I called one of my bluntest but most unflaggingly supportive friends for a little advice. “‘Fire cools; water settles.’ What’s that supposed to mean?” I could hear her rolling her eyes. “It sounds like a fancy-schmancy way of saying, ‘This too shall pass.’ How’s that going to help you now when you’re right in the middle of all the sh*t?”

As I say: blunt.

But helpful. She made me realize that I’d been treating this piece of Taoist wisdom in the most superficial of ways. I wanted my “this too shall pass.” I wanted to squelch all the disorientation of moving cross-country with my family—and jump ahead to the part with the tunnel’s end and all the happy, reassuring light.

I’m pretty sure that’s not what the Taoist passage is supposed to suggest.

Fire and flood aren’t just events that pass. They are events that burn and roil and rush and take their toll before equilibrium is restored. They change the landscape, sometimes beyond recognition.

But they do abate, leaving a new kind of peacefulness in their wake.

They give rise to something new.

* * * * * * * * * * *

Here in American, we talk about “newness” as if it were the same thing as “escape.” As if every new job and new address offered a fresh start, a blank slate.

In reality there’s never a brand new start—only cycles of transformation. Cycles of loss and resilience and renewal.

We don’t begin again with something brand spanking new: we begin with something changed.

      Fire cools; water seeks its own level.

In the military we’re used to movement and change. It comes with the territory (and our territory is, as I’ve blogged, wherever the military decides to send us).

Nor was this move about hardship. So, ok, maybe I left a few claw marks on the Gate 6 jet bridge at the Honolulu United Terminal as we departed? But we looked forward to my new assignment and our new home. We are grateful to be back on the East Coast, closer to friends and family. We are grateful for the chance to embrace a new community. I am grateful for the chance to minister in new ways.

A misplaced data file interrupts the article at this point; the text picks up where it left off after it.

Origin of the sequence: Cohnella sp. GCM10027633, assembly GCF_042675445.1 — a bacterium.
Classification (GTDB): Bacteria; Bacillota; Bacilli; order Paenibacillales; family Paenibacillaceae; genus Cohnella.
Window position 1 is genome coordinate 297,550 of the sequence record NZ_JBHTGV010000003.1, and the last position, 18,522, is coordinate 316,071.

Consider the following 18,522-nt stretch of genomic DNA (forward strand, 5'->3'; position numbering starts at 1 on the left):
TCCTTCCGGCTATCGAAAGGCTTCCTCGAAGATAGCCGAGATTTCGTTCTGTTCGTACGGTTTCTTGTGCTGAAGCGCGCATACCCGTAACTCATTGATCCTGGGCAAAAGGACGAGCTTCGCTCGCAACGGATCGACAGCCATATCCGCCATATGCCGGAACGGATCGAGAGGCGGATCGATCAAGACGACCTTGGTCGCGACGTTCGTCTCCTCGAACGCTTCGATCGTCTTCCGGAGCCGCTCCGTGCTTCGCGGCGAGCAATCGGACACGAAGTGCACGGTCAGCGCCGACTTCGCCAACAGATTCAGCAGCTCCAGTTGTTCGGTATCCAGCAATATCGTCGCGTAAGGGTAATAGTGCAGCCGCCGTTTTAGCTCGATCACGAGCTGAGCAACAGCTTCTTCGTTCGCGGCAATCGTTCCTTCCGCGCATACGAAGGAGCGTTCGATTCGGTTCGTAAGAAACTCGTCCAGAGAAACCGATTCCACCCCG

Still, leaving a place where I’ve put down roots feels a good bit like watching a fire rage. The sense of being there, of having my bearings, of being in a community—all suddenly curling into smoke and rising away, never to be recaptured in the same way. Like a forest fire, a serious move leaves the ground fertile and ready for something new, but it also leaves the landscape barren-seeming and forlorn.

No wonder packing the boxes becomes such an issue.

Moving Box

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There are things we could have done differently on this move. There are ideas I’d like to try next time.

One friend suggests “adult milk and cookies”—20 minutes every night, after the kids have gone to bed, to relax with your spouse, eat some cookies, and laugh about the day.

Another friend suggests taking “meltdown turns”: every time a new hurdle arises, one partner gets to freak out, the other has got to hold it together. Come the next crisis, you switch.

Mostly, however, I think I need to give up on the fantasy that we can rip up our lives and start again and make it look like a video by Martha Stewart. The fantasy that this could have been easy if we’d just planned hard enough…or meditated hard enough…or labeled the boxes ourselves…or kept the right perspective all the damn time.

Before it burns out, fire burns.

Before they find their level, floodwaters wreak havoc.

To put it in Old Testament terms: the Children of Israel had to wander in the desert before they reached the Promised Land. And despite all the manna and tambourines, that desert period was a total mess.

But deep down I suspect that when I give up the fantasy of making life transitions easy, I am not left with something less fantastic.

I’m simply left with my one true—and wild and precious—life.

Tina+Leaves+Admission+Set+Jdnyzg1gmBclMade even more wild the day Tina Fey calls to say she’d like to interview me for inspiration for this lead role in which she recently was cast for a movie about a loving, middle-class couple making another big cross-country move with two kids…